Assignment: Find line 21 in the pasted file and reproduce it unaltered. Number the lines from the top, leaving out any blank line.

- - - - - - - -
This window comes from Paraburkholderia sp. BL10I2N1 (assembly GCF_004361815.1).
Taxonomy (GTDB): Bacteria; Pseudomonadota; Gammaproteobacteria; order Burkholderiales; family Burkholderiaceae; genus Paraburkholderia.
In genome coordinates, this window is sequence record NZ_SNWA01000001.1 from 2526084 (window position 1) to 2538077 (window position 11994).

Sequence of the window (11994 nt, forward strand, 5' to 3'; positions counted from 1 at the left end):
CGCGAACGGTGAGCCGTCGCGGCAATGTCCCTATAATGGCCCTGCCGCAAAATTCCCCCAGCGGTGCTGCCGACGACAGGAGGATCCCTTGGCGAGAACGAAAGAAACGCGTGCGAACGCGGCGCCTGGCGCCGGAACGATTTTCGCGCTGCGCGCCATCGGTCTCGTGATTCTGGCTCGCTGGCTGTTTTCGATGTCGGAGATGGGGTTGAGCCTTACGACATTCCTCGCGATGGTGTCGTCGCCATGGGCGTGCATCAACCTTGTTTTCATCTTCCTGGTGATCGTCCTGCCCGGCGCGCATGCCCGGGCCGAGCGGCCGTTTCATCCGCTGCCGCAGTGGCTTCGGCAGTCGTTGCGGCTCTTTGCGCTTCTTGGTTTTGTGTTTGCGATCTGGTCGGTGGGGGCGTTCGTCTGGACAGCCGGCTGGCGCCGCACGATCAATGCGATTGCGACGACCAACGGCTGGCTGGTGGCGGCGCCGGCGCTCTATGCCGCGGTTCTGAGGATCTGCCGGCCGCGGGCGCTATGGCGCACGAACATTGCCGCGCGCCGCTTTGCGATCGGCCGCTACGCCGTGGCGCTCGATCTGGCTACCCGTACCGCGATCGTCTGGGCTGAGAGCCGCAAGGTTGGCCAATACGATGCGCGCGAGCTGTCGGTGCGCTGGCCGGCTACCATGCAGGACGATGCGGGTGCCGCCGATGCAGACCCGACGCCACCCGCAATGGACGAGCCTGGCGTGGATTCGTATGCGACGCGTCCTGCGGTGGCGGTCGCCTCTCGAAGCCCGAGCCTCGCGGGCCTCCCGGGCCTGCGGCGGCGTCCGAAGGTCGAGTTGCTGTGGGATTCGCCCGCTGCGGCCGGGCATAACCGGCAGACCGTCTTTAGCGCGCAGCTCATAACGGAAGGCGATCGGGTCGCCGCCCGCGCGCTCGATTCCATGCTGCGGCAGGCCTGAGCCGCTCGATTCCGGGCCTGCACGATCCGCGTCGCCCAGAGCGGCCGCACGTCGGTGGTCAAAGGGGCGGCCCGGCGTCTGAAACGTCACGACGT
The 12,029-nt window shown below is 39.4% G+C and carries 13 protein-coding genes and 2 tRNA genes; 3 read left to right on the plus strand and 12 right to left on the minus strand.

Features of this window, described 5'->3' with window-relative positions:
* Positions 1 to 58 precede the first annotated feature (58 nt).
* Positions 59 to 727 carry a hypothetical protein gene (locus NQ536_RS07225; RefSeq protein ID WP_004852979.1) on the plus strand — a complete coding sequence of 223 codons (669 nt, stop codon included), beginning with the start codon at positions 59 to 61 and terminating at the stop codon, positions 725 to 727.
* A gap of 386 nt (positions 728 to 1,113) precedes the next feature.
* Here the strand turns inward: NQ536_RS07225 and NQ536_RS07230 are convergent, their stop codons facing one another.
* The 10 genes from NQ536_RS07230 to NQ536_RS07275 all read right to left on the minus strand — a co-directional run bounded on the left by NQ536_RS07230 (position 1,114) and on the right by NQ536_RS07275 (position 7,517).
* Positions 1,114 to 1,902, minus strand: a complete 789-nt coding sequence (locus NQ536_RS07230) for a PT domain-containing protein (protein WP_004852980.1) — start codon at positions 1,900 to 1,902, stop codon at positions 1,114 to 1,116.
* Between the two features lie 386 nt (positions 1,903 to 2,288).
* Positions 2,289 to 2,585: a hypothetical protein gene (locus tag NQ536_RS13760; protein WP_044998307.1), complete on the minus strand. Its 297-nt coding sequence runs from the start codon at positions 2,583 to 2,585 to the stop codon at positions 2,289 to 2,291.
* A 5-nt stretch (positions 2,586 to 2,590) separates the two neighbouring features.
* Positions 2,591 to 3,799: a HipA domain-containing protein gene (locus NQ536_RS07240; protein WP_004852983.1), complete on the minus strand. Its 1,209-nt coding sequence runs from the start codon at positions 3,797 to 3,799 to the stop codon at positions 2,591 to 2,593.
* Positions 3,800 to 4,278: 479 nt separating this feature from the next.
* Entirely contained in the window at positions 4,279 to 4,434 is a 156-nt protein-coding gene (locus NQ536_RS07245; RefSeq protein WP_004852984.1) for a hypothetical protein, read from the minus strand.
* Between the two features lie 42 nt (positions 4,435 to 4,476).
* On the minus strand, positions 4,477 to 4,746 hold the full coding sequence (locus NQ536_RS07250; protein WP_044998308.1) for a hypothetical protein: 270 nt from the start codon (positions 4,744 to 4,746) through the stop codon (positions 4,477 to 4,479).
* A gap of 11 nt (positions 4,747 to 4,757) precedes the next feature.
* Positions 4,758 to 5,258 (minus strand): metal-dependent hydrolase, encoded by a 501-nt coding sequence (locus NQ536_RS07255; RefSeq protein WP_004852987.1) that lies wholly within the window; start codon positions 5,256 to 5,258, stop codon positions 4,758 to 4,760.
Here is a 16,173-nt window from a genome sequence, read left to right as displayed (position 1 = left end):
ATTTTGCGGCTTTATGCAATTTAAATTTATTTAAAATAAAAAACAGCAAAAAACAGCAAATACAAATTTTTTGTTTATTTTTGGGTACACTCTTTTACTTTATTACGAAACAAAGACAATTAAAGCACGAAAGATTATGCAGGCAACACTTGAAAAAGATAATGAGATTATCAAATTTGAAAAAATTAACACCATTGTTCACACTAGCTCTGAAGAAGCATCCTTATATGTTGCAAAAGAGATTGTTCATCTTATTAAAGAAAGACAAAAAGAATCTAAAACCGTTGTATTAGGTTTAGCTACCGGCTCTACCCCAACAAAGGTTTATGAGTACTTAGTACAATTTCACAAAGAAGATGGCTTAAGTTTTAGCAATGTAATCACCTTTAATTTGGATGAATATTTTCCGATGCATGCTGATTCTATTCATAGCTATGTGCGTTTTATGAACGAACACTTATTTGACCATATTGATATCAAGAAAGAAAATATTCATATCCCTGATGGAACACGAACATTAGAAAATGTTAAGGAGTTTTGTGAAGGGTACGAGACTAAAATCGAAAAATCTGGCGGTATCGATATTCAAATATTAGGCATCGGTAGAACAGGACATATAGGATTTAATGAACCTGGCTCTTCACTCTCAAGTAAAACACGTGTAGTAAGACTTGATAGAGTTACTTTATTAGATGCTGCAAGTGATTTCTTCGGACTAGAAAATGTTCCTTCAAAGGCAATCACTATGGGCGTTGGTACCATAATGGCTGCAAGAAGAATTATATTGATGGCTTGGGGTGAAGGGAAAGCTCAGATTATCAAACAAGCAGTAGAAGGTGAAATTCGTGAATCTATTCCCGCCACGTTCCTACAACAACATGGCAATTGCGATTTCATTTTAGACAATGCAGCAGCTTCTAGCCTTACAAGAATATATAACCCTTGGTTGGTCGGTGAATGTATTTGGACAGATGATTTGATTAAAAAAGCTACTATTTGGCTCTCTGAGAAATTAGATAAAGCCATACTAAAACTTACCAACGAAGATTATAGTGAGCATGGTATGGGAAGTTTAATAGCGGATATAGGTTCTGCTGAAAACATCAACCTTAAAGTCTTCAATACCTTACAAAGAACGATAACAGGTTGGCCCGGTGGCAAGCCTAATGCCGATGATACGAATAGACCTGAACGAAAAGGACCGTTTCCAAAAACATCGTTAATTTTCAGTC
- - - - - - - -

* On the minus strand, positions 4,477 to 4,746 hold the full coding sequence (locus NQ536_RS07250; protein WP_044998308.1) for a hypothetical protein: 270 nt from the start codon (positions 4,744 to 4,746) through the stop codon (positions 4,477 to 4,479).